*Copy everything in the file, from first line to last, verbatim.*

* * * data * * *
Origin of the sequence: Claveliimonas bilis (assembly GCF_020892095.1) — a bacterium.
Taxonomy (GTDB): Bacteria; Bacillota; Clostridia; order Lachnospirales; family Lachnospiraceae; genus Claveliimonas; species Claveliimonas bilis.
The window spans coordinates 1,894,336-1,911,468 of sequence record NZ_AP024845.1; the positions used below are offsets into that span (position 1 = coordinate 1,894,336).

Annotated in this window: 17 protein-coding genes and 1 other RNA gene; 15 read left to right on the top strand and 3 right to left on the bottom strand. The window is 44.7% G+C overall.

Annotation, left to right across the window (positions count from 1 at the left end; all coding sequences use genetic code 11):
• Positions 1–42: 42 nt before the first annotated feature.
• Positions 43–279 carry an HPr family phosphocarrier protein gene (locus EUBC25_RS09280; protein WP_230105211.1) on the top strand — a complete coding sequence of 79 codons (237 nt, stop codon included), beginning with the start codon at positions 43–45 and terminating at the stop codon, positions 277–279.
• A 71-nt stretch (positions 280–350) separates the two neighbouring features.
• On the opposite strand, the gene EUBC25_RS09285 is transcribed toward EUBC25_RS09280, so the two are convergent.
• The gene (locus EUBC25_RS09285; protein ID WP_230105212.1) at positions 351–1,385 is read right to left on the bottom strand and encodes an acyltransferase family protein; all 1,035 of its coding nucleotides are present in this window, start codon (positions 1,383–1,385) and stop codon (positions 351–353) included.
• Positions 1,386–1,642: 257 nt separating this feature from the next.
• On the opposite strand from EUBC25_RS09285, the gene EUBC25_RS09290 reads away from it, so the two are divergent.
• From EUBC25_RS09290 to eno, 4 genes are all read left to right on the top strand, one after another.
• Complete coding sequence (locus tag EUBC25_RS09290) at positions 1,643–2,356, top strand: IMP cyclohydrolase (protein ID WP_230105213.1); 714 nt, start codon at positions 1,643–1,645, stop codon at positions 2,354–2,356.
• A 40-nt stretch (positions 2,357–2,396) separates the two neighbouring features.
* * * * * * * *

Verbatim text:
Origin of the sequence: Claveliimonas bilis (assembly GCF_020892095.1) — a bacterium.
Taxonomy (GTDB): Bacteria; Bacillota; Clostridia; order Lachnospirales; family Lachnospiraceae; genus Claveliimonas; species Claveliimonas bilis.
The window spans coordinates 1,894,336-1,911,468 of sequence record NZ_AP024845.1; the positions used below are offsets into that span (position 1 = coordinate 1,894,336).

Annotated in this window: 17 protein-coding genes and 1 other RNA gene; 15 read left to right on the top strand and 3 right to left on the bottom strand. The window is 44.7% G+C overall.

Annotation, left to right across the window (positions count from 1 at the left end; all coding sequences use genetic code 11):
• Positions 1–42: 42 nt before the first annotated feature.
• Positions 43–279 carry an HPr family phosphocarrier protein gene (locus EUBC25_RS09280; protein WP_230105211.1) on the top strand — a complete coding sequence of 79 codons (237 nt, stop codon included), beginning with the start codon at positions 43–45 and terminating at the stop codon, positions 277–279.
• A 71-nt stretch (positions 280–350) separates the two neighbouring features.
• On the opposite strand, the gene EUBC25_RS09285 is transcribed toward EUBC25_RS09280, so the two are convergent.
• The gene (locus EUBC25_RS09285; protein ID WP_230105212.1) at positions 351–1,385 is read right to left on the bottom strand and encodes an acyltransferase family protein; all 1,035 of its coding nucleotides are present in this window, start codon (positions 1,383–1,385) and stop codon (positions 351–353) included.
• Positions 1,386–1,642: 257 nt separating this feature from the next.
• On the opposite strand from EUBC25_RS09285, the gene EUBC25_RS09290 reads away from it, so the two are divergent.
• From EUBC25_RS09290 to eno, 4 genes are all read left to right on the top strand, one after another.
• Complete coding sequence (locus tag EUBC25_RS09290) at positions 1,643–2,356, top strand: IMP cyclohydrolase (protein ID WP_230105213.1); 714 nt, start codon at positions 1,643–1,645, stop codon at positions 2,354–2,356.
• A 40-nt stretch (positions 2,357–2,396) separates the two neighbouring features.